Over the past six years, life insurance company interest in using active in-force management to drive cash, capital and shareholder value growth has surged. This surge, driven primarily by the fallout of the 2008 global financial crisis, has been heightened by the continuing economic environment, where economic uncertainty and ongoing low interest rates are sharpening the focus on maintaining and growing capital and shareholder value. The regulatory changes stemming from the financial crisis are also a factor, as they could prove costly to insurers in the future.

Economic uncertainty has become business as usual for the world’s economy. Nielsen’s most recent global report on consumer confidence (issued in 2013’s fourth quarter), which examines consumer confidence trends in 60 countries, found that low global consumer confidence levels continue to persist. The report describes consumers around the world as “pessimistic about the economy,” “worried about its fragility due to the slow rate of recovery,” and continuing to feel “mired in recession”.

Central banks around the globe have sought to provide greater support to national economies and stock markets through a range of programs such as quantitative easing, which aims to keep interest rates – and the cost of money – as low as possible.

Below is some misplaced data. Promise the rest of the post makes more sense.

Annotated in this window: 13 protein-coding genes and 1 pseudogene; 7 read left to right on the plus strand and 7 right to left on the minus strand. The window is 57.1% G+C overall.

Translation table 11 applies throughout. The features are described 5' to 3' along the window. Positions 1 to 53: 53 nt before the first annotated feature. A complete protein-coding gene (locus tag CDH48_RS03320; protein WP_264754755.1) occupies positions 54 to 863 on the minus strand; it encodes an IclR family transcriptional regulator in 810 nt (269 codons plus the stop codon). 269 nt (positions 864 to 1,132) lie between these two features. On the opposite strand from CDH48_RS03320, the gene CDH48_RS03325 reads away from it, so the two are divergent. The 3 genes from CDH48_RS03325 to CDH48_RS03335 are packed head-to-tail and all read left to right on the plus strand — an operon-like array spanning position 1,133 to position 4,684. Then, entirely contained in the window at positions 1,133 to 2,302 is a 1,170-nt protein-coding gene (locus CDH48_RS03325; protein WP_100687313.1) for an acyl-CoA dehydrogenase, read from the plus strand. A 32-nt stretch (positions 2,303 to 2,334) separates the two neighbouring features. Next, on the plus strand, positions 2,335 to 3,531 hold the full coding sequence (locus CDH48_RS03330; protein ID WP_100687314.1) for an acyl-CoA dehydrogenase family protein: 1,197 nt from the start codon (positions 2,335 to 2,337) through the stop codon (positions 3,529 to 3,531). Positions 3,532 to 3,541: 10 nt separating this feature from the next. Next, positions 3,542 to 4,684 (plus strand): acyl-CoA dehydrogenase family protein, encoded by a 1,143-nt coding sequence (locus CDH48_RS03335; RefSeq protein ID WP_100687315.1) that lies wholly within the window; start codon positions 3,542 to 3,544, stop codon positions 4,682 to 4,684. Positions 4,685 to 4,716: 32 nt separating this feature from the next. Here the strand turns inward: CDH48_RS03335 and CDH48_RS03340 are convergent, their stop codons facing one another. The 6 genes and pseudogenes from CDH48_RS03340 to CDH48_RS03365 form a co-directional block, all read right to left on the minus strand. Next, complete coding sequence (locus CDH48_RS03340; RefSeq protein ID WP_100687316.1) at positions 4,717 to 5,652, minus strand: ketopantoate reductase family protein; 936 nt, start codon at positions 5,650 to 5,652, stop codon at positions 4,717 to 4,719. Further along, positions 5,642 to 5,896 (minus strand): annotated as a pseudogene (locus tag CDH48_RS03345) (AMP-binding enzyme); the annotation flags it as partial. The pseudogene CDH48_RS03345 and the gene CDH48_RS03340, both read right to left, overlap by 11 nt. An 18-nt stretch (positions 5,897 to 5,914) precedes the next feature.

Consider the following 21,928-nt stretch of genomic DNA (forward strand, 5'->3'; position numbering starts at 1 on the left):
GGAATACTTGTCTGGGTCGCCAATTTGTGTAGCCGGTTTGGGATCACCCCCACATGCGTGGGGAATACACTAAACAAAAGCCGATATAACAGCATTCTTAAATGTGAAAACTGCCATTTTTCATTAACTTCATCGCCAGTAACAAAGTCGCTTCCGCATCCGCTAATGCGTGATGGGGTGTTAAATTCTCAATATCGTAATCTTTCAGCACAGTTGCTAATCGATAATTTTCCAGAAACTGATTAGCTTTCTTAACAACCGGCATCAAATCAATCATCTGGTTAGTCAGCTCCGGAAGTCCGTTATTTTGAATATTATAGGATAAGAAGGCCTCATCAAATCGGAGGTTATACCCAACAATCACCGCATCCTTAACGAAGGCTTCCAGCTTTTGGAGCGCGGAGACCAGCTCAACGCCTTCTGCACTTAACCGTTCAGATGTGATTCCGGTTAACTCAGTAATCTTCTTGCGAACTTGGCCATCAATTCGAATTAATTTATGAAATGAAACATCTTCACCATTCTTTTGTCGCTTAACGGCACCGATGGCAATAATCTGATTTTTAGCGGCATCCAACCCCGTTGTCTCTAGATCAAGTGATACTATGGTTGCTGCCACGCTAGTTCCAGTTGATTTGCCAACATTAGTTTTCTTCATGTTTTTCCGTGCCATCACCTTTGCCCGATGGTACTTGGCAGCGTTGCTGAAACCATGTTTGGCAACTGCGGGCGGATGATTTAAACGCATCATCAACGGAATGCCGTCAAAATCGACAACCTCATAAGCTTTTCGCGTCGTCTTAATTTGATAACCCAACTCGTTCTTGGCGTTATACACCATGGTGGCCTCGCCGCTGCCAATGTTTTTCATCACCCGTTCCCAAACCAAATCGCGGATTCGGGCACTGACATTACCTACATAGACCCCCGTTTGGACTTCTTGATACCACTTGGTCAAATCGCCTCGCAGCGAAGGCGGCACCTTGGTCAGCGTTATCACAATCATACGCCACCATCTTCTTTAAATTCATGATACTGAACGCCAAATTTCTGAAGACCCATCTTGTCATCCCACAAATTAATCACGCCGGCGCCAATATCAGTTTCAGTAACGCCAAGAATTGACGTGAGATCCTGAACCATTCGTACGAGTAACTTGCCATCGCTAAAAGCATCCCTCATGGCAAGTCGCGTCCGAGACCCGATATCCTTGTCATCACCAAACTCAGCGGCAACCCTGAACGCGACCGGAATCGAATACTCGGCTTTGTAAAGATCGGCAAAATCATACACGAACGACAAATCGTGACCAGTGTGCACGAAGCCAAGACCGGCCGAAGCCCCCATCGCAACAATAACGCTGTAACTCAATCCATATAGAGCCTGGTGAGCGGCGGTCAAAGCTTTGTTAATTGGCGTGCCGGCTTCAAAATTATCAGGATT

RGA recently conducted an analysis of Dow Jones U.S. Life Insurance Index returns benchmarked against the Standard & Poor’s 500 index since the onset of the global financial crisis six years ago. This analysis revealed that the ability of U.S. life
insurers to create shareholder value has been highly volatile over this time period, primarily due to the low interest rate environment stemming in large part from the crisis.

For life insurers around the globe – especially those that have large in-force blocks with high guarantees (such as annuities and long-term savings products) – low interest rates have made asset-liability matching far more challenging in terms of both cost and risk due to the necessity of finding investment instruments that generate long-term value. Life insurers have responded by shifting their financial management strategies to capital preservation, primarily focusing on de-risking product portfolios and preserving cash with the aim of growing shareholder value.